Weathering in Detroit: Place, Race, Ethnicity, and Poverty as Conceptually Fluctuating Social Constructs Shaping Variation in Allostatic Load

Arline T. Geronimus, Jay A. Pearson, Erin Linnenbringer, Alexa K. Eisenberg, Carmen Stokes, Landon D. Hughes, Amy J. Schulz

Research output: Contribution to journalArticlepeer-review

8 Scopus citations


Policy Points Despite 30 years of attention to eliminating population health inequity, it remains entrenched, calling for new approaches. Targeted universalism, wellness-based local development, and Jedi Public Health approaches that are community informed, evidence based, and focused on improving everyday settings and diverse lived experiences are important policy directions. State and federal revenue transfers are necessary to mitigate the harms of austerity and assure greater equity in fiscal and population health in places like Detroit, Michigan. Context: US population health inequity remains entrenched, despite mandates to eliminate it. To promote a public health approach of consequence in this domain, stakeholders call for moving from risk-factor epidemiology toward consideration of dynamic local variations in the physiological impacts of structured lived experience. Methods: Using a community-based, participatory research approach, we collected and analyzed a unique data set of 239 black, white, and Mexican adults from a stratified, multistage probability sample of three Detroit, Michigan, neighborhoods. We drew venous blood, collected saliva, took anthropometric measurements, and assayed specimens to measure allostatic load (AL), an indicator of stress-mediated biological dysregulation, linking participants’ AL scores and survey responses. In a series of nested Poisson models, we regressed AL on socioeconomic, psychosocial, neighborhood, and behavioral stressors to test the hypothesis that race/ethnicity and poverty-to-income ratio (PIR) are conceptually fluctuating variables whose impacts on AL are sensitive to structured lived experience. Findings: White and Mexican Detroit participants with PIR < 1 have higher AL than counterparts nationally; black participants in Detroit and nationwide had comparable AL. Within Detroit, disparities by PIR were higher in whites than blacks, with no significant difference by PIR in Mexicans. The size of estimated effects of having PIR < 1 for whites is 58 percentage points greater than that of Mexicans and twice that of blacks. Conclusions: Structurally rooted unobserved heterogeneity bias threatens the validity of independent main effects interpretations of associations between race/ethnicity, socioeconomic characteristics, or place and health. One-size-fits-all analytic or policy models developed from the perspective of the dominant social group insufficiently address the experiences of diverse populations in specific settings and historical moments; nor do they recognize culturally mediated protective resources residents may have developed against material and psychosocial hardship.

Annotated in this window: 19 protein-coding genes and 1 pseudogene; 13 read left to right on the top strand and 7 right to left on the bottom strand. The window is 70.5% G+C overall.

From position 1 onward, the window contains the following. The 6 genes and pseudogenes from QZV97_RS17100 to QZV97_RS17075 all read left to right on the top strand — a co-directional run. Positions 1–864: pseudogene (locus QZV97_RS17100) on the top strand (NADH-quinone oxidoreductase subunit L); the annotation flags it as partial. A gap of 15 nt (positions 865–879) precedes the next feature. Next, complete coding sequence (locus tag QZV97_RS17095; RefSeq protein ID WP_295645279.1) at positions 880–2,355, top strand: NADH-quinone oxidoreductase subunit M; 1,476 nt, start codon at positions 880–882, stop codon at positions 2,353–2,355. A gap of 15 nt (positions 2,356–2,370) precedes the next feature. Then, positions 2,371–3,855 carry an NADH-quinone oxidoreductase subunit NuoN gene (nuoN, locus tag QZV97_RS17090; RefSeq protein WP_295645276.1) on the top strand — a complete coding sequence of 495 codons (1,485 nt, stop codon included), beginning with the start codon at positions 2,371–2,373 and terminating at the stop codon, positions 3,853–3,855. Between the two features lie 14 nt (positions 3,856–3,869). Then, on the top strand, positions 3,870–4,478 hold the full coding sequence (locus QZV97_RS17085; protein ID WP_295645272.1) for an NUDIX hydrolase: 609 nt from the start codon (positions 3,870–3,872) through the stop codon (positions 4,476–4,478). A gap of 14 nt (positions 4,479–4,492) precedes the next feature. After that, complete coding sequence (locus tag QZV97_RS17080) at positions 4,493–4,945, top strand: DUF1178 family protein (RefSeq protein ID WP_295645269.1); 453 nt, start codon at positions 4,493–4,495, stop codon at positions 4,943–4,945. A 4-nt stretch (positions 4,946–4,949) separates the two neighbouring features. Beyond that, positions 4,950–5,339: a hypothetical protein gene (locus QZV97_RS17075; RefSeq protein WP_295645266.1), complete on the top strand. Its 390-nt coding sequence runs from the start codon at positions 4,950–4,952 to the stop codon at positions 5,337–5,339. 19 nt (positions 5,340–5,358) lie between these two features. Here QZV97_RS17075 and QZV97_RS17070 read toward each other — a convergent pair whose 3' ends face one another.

Original languageEnglish
Pages (from-to)1171-1218
Number of pages48
JournalMilbank Quarterly
Issue number4
StatePublished - Dec 2020


  • allostatic load
  • poverty
  • racial/ethnic population health equity
  • urban
  • weathering


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